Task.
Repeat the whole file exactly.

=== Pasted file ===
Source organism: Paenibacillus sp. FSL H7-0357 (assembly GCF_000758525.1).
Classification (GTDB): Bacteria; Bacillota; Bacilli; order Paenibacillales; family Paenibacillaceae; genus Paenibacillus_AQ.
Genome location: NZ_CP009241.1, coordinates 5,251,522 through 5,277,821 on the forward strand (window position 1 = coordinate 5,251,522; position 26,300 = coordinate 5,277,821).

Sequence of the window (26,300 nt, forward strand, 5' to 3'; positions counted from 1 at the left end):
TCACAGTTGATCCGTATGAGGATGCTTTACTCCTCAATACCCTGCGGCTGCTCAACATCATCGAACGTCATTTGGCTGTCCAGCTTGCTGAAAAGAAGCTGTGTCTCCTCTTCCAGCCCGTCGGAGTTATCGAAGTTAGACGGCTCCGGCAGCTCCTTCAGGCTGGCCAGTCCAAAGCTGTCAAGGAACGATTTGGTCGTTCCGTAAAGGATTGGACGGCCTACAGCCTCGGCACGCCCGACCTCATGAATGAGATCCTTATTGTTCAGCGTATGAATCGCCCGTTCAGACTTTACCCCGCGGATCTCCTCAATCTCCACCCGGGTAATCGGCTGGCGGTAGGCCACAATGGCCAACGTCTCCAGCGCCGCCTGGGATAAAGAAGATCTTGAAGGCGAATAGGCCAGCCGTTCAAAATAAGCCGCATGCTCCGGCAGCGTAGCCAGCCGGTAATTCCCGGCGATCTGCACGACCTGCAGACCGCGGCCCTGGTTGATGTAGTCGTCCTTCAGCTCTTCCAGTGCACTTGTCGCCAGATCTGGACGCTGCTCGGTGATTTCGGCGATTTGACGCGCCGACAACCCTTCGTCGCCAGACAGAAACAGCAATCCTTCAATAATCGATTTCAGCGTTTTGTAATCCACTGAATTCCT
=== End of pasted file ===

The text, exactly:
Source organism: Paenibacillus sp. FSL H7-0357 (assembly GCF_000758525.1).
Classification (GTDB): Bacteria; Bacillota; Bacilli; order Paenibacillales; family Paenibacillaceae; genus Paenibacillus_AQ.
Genome location: NZ_CP009241.1, coordinates 5,251,522 through 5,277,821 on the forward strand (window position 1 = coordinate 5,251,522; position 26,300 = coordinate 5,277,821).

Sequence of the window (26,300 nt, forward strand, 5' to 3'; positions counted from 1 at the left end):
TCACAGTTGATCCGTATGAGGATGCTTTACTCCTCAATACCCTGCGGCTGCTCAACATCATCGAACGTCATTTGGCTGTCCAGCTTGCTGAAAAGAAGCTGTGTCTCCTCTTCCAGCCCGTCGGAGTTATCGAAGTTAGACGGCTCCGGCAGCTCCTTCAGGCTGGCCAGTCCAAAGCTGTCAAGGAACGATTTGGTCGTTCCGTAAAGGATTGGACGGCCTACAGCCTCGGCACGCCCGACCTCATGAATGAGATCCTTATTGTTCAGCGTATGAATCGCCCGTTCAGACTTTACCCCGCGGATCTCCTCAATCTCCACCCGGGTAATCGGCTGGCGGTAGGCCACAATGGCCAACGTCTCCAGCGCCGCCTGGGATAAAGAAGATCTTGAAGGCGAATAGGCCAGCCGTTCAAAATAAGCCGCATGCTCCGGCAGCGTAGCCAGCCGGTAATTCCCGGCGATCTGCACGACCTGCAGACCGCGGCCCTGGTTGATGTAGTCGTCCTTCAGCTCTTCCAGTGCACTTGTCGCCAGATCTGGACGCTGCTCGGTGATTTCGGCGATTTGACGCGCCGACAACCCTTCGTCGCCAGACAGAAACAGCAATCCTTCAATAATCGATTTCAGCGTTTTGTAATCCACTGAATTCCT